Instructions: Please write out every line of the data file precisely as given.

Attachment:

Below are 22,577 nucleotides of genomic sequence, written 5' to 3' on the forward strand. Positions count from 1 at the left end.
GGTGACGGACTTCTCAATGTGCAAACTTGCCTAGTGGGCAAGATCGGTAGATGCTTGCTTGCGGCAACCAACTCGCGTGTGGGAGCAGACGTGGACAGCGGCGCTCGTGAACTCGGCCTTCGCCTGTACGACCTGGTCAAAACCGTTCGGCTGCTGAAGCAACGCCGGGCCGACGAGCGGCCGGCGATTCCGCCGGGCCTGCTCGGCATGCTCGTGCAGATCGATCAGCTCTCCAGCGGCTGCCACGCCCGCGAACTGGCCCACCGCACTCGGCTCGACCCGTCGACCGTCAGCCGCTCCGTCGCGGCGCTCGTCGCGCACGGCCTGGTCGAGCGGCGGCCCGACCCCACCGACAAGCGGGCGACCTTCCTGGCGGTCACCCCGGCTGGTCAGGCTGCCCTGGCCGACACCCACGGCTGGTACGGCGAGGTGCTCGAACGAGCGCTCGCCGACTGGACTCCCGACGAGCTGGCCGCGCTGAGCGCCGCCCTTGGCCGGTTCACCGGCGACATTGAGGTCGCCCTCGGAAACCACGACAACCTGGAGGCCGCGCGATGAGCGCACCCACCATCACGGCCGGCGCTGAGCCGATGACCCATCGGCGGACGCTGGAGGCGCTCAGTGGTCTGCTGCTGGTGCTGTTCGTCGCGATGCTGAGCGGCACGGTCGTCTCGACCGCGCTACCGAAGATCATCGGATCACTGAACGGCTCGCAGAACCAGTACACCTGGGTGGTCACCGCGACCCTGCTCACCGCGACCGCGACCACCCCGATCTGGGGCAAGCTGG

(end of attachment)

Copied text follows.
Below are 22,577 nucleotides of genomic sequence, written 5' to 3' on the forward strand. Positions count from 1 at the left end.
GGTGACGGACTTCTCAATGTGCAAACTTGCCTAGTGGGCAAGATCGGTAGATGCTTGCTTGCGGCAACCAACTCGCGTGTGGGAGCAGACGTGGACAGCGGCGCTCGTGAACTCGGCCTTCGCCTGTACGACCTGGTCAAAACCGTTCGGCTGCTGAAGCAACGCCGGGCCGACGAGCGGCCGGCGATTCCGCCGGGCCTGCTCGGCATGCTCGTGCAGATCGATCAGCTCTCCAGCGGCTGCCACGCCCGCGAACTGGCCCACCGCACTCGGCTCGACCCGTCGACCGTCAGCCGCTCCGTCGCGGCGCTCGTCGCGCACGGCCTGGTCGAGCGGCGGCCCGACCCCACCGACAAGCGGGCGACCTTCCTGGCGGTCACCCCGGCTGGTCAGGCTGCCCTGGCCGACACCCACGGCTGGTACGGCGAGGTGCTCGAACGAGCGCTCGCCGACTGGACTCCCGACGAGCTGGCCGCGCTGAGCGCCGCCCTTGGCCGGTTCACCGGCGACATTGAGGTCGCCCTCGGAAACCACGACAACCTGGAGGCCGCGCGATGAGCGCACCCACCATCACGGCCGGCGCTGAGCCGATGACCCATCGGCGGACGCTGGAGGCGCTCAGTGGTCTGCTGCTGGTGCTGTTCGTCGCGATGCTGAGCGGCACGGTCGTCTCGACCGCGCTACCGAAGATCATCGGATCACTGAACGGCTCGCAGAACCAGTACACCTGGGTGGTCACCGCGACCCTGCTCACCGCGACCGCGACCACCCCGATCTGGGGCAAGCTGG